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I'm working on species area relationships. Basically, the more area you have, the higher the species richness. It's often described by a power function:

$S=c A^z$

The contemporary way to use this power function is to transform S and A to log-scales so you end up with this:

$\log ⁡S = c + z \log A$

Where $c$ and $z$ are fitted constants, $S$ is species richness, and $A$ is area.

The value of $z$ is of my interest. I have been extracting $z$ values from papers to analyze for a project. However, I have run into papers with $z$ values from a semi-log version of this relationship.

$S = c + z \log A$

I am wondering if it's possibly to convert the semilog $z$ to a log-log $z$ without having any of the values of species richness or area? I have talked to my colleagues and they are not sure.

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I don't think you can, and I don't think you should.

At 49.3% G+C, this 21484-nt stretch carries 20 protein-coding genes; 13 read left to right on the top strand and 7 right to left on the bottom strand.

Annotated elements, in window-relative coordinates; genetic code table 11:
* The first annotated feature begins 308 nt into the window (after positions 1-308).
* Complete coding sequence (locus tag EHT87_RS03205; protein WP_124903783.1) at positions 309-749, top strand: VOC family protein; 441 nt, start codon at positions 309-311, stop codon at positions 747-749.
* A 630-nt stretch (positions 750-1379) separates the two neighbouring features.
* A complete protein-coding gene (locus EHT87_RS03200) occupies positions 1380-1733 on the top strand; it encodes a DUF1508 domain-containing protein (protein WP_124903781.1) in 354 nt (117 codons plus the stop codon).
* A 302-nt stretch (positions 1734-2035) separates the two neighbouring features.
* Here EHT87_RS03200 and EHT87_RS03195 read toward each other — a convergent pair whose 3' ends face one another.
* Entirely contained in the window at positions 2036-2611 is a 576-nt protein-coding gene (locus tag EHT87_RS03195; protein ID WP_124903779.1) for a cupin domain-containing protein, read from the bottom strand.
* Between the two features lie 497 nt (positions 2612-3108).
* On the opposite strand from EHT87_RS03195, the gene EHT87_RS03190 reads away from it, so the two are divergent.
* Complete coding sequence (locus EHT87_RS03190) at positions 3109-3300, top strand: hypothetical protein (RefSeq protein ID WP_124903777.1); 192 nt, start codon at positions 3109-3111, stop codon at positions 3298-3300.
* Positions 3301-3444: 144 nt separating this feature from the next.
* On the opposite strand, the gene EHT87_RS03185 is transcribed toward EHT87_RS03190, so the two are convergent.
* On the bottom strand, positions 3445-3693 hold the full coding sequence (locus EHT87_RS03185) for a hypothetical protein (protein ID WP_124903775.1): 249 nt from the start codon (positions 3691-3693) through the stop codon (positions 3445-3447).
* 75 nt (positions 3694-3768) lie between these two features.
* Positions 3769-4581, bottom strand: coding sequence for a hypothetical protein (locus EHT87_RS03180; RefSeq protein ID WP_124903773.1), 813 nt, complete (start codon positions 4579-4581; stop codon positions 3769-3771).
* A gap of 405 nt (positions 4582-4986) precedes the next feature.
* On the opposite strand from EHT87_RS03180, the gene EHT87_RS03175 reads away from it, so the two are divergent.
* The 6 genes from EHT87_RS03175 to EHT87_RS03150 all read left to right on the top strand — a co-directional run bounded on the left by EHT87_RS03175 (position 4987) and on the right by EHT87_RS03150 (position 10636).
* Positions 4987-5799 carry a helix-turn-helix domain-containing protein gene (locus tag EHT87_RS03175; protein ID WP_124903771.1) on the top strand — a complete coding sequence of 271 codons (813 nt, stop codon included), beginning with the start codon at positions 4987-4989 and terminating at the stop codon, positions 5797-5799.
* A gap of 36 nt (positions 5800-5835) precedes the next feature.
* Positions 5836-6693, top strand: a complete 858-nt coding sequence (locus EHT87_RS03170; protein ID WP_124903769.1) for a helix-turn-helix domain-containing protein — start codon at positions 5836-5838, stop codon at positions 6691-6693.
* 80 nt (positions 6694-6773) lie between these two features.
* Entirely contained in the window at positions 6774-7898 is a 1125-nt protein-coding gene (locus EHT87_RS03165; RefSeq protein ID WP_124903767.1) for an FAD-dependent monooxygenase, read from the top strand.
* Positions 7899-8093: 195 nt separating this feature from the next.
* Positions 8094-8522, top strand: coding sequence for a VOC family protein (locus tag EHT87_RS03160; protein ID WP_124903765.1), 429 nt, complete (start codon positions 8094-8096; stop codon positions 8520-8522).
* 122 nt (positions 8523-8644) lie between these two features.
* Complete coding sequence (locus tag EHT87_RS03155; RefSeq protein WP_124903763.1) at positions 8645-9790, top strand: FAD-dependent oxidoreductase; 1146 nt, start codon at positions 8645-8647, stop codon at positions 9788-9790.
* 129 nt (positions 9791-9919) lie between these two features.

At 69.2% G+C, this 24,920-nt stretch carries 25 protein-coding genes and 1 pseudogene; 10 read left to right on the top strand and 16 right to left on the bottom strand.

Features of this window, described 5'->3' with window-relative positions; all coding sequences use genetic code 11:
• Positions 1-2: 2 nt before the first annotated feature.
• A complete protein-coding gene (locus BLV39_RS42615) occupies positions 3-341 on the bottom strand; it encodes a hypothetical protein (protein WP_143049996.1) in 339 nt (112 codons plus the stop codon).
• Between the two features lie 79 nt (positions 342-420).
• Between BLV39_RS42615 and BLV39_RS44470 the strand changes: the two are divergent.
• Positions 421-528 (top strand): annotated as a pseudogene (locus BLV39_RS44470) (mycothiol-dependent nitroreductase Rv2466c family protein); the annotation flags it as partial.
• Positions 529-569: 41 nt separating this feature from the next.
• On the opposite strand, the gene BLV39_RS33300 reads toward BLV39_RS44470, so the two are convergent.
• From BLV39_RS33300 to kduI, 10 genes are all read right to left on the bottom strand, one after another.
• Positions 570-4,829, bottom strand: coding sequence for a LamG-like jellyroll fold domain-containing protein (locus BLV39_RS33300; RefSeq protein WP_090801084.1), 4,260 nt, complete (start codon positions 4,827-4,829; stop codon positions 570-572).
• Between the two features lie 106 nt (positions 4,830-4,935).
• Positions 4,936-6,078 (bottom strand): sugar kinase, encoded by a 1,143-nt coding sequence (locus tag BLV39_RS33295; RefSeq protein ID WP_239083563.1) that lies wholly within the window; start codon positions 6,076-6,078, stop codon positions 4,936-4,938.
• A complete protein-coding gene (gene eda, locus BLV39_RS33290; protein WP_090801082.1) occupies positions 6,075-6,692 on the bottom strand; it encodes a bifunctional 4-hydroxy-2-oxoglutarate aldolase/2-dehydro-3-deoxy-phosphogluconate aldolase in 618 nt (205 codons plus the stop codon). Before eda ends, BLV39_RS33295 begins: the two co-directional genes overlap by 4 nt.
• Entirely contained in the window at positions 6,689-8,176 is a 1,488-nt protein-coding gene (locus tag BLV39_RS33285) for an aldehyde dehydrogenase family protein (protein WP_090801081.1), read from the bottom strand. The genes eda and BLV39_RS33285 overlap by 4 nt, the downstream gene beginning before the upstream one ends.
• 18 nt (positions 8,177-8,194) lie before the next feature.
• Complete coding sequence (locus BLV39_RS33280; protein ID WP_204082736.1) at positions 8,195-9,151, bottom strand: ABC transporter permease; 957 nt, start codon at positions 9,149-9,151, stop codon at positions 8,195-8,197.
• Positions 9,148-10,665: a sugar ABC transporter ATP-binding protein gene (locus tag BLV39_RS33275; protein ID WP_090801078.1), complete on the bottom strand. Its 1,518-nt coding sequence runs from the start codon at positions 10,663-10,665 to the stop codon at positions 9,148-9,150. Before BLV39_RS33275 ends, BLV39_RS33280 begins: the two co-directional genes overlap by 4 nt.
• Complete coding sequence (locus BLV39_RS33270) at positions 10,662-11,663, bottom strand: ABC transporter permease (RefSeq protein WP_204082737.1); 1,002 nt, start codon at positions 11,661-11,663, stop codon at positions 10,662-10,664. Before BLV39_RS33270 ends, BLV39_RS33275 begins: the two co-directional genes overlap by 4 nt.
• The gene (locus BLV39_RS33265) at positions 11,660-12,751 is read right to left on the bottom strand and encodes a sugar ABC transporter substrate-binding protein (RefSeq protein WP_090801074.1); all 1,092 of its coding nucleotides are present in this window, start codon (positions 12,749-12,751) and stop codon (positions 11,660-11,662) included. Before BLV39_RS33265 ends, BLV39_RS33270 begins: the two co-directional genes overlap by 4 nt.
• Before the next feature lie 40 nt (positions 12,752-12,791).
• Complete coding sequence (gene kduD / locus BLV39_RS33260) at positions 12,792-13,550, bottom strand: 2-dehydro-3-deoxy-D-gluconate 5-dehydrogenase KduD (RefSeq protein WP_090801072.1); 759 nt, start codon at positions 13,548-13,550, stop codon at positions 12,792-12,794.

The papers you read measured (or somehow obtained) a lot of $A$s and $S$s and then fitted $c$ and $z$ to do the best prediction using the model $S = c + z \log A$. If they have a reason to believe that is the model that needs to be used on their data, then why do you believe you should use your model? I think that on the fundamental level, one of you is making a mistake, and that's why I don't think you should do that.

Now as for why you can't do that. Yes, if you had their $A$s and $S$s you could fit $c$ and $z$ to do the best prediction for your model, but if you don't have neither $A$s nor $S$s there is nothing you can do. Because, knowing only their $c$ and $z$, you can draw a graph for $S$ and $A$. And now you want to approximate that graph by "completely" different graph from your model. It should be intuitively clear that your answer will depend on which region of their graph you want to approximate well.

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If I understand you correctly, in your model you look at the function $$S(A)=cA^z,$$ where $c>0$ and $z$ are some constants. Then you used the logarithm to get $$\log S(z) = \log c + z\log A.$$ In the paper you are reading they use $$\log S(A) = \bar{c} + z\log A$$ for some constant $\bar{c}>0$. The z in both papers are the same? Then, the relationship $$\bar{c}=\log c$$ holds and therefore $$e^{\bar{c}}=c.$$

I am assuming that $\log$ means the natural logarithm.

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  • $\begingroup$ Hi @Toni I forgot to mention these are log10. Does that make a difference for exp()? $\endgroup$
    – Leo Ohyama
    Apr 2, 2020 at 22:30

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